The farther backward you can look, the farther forward you are likely to see. -Sir Winston Churchill
The people of Israel had been freed from the slavery of Egypt. They crossed the sea and the desert to stand at the foot of Mount Sinai, where they heard the voice of God Himself. At that Revelation, we received the commandments. We received the Tablets of the Law containing the famed Ten Commandments. That was the historic meeting, what Kabbalists considered the wedding ceremony of sorts, between God and the Jewish people.
This is all documented in our Torah, in the Written Torah, that the Jewish people believe was dictated by God to Moses. There is an equally unshakeable, foundational belief that at that same divine encounter God also shared the Oral Torah with Moses. The Oral Torah is vaster, deeper and more complex than we can ever hope to grasp within a mortal lifespan. The Oral Torah, as the name implies, has been transmitted orally, from father to son, from teacher to student, since Moses until our very day.
The Berdichever adds another dimension to explaining the transmission of the Oral Torah, that would seem to be counterintuitive and defy logic. His statement turns our conventional notions of timelines and cause-and-effect on its head. He explains that the Oral Torah that was given to us back then is based on the explanations and interpretations of our sages and righteous men of our own generations.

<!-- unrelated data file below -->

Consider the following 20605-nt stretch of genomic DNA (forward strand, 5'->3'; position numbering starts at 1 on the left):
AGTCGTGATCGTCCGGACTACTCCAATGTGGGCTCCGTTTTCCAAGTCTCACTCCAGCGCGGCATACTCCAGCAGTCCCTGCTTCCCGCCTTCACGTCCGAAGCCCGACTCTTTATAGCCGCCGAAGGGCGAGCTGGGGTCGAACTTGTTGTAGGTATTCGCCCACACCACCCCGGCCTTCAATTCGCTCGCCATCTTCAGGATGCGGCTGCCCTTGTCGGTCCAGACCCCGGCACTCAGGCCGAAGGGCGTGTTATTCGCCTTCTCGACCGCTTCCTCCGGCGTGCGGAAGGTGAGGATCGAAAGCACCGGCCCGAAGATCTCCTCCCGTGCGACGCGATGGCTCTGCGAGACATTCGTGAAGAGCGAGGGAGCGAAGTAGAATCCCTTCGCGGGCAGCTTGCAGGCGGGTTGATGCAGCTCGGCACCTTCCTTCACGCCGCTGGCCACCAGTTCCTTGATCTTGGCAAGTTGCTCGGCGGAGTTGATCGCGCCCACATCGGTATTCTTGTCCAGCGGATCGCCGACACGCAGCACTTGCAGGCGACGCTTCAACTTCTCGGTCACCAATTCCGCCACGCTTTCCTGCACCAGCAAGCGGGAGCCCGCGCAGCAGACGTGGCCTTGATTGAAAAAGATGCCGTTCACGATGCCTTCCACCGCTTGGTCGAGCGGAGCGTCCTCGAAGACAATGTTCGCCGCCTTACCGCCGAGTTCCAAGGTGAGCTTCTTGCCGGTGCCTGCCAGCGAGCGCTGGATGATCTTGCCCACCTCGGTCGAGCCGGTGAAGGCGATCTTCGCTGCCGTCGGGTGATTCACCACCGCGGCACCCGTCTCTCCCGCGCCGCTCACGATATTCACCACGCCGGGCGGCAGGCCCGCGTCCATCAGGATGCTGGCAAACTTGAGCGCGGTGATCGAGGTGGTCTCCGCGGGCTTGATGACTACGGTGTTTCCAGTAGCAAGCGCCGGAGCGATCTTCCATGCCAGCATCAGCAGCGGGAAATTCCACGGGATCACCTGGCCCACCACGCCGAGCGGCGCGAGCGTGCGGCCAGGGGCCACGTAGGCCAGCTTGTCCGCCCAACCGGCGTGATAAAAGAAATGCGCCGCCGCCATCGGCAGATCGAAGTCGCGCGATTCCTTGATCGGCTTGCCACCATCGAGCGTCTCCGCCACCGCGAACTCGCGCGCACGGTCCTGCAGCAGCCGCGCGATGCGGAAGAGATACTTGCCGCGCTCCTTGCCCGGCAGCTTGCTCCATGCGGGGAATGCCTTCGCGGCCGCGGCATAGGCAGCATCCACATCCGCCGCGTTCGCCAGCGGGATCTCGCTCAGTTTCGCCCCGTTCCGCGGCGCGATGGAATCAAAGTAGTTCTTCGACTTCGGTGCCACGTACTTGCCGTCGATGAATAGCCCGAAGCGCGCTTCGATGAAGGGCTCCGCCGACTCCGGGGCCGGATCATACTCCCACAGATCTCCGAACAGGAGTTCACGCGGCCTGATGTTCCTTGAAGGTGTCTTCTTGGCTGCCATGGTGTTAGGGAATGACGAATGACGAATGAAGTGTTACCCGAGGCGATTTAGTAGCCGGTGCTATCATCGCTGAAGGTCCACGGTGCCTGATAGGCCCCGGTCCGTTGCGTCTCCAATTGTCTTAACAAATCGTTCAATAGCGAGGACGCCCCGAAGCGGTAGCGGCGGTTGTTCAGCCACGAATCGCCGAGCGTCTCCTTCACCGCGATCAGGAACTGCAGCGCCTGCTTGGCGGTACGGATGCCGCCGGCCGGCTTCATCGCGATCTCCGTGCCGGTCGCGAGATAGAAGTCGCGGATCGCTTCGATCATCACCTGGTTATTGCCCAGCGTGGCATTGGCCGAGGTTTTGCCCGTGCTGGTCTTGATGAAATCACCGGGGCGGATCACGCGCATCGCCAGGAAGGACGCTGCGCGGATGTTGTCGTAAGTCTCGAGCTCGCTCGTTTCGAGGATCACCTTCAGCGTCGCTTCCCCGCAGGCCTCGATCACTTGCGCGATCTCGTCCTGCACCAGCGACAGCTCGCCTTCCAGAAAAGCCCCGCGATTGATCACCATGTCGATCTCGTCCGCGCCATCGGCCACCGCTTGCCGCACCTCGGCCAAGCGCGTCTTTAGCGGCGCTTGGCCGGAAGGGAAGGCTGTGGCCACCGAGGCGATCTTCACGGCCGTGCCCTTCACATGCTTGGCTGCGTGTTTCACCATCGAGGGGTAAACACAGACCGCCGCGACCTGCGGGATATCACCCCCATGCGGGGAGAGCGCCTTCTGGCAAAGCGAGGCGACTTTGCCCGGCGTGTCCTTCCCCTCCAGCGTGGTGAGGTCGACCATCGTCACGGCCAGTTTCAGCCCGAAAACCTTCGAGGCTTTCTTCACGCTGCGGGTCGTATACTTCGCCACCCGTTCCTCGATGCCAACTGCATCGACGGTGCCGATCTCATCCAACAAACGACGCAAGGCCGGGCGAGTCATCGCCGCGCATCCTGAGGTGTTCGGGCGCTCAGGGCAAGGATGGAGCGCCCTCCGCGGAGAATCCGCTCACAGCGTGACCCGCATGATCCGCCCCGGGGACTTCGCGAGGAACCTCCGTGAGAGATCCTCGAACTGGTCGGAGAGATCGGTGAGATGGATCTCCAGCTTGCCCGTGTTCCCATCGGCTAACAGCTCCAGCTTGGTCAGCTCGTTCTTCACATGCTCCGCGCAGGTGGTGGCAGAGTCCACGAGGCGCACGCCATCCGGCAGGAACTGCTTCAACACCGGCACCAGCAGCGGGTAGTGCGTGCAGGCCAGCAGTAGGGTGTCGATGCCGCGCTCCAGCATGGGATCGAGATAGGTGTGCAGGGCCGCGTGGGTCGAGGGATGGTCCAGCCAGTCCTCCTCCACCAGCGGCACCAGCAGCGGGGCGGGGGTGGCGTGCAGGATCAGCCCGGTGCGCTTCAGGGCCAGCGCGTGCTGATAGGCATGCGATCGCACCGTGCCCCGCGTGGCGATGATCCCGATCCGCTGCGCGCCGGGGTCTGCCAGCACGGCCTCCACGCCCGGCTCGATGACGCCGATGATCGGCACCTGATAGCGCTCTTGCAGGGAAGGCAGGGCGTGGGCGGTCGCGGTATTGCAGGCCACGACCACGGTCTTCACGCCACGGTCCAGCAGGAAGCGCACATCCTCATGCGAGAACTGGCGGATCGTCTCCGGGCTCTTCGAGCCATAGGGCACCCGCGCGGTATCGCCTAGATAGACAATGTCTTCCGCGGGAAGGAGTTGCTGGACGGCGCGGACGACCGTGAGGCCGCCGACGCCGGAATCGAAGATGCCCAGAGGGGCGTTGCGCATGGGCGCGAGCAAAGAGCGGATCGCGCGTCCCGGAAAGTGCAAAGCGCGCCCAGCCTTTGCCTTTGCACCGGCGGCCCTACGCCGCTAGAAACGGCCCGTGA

In a way that only God, who is independent of time, can accomplish, He is able to avoid any time-travel paradoxes or what we might consider physical impossibilities. God saw how the Jewish Halachic leadership of each generation would interpret and judge the Oral Law, and he took those formulations, principles and laws and transmitted it in some prototypical form, some kernel of basic truths to Moses, who then transmitted it through an unbroken chain through all of the generations since. It is then neither surprising nor contradictory when the sages develop and expand the Oral Torah in a way that adheres to the fundamental principles transmitted to Moses at Mount Sinai.
The Berdichever goes on to demonstrate the power of the sages of each generation, that not only are they somehow the intrinsic source of the Oral Law that God gives us, but that their power in the divine realm is so great that in many cases, a truly righteous sage has the ability to actually veto God’s decrees. If God issues a harsh decree, a righteous sage has the power to annul God’s decree. That’s the power God has granted them.
The Oral Torah is real, divine, unbrokenly transmitted, yet with an important and vital human component that interacts with and affects it on a daily and evolving basis. May we take it seriously.
To Koren Publishing, on their new Spanish-language Torah transmission efforts.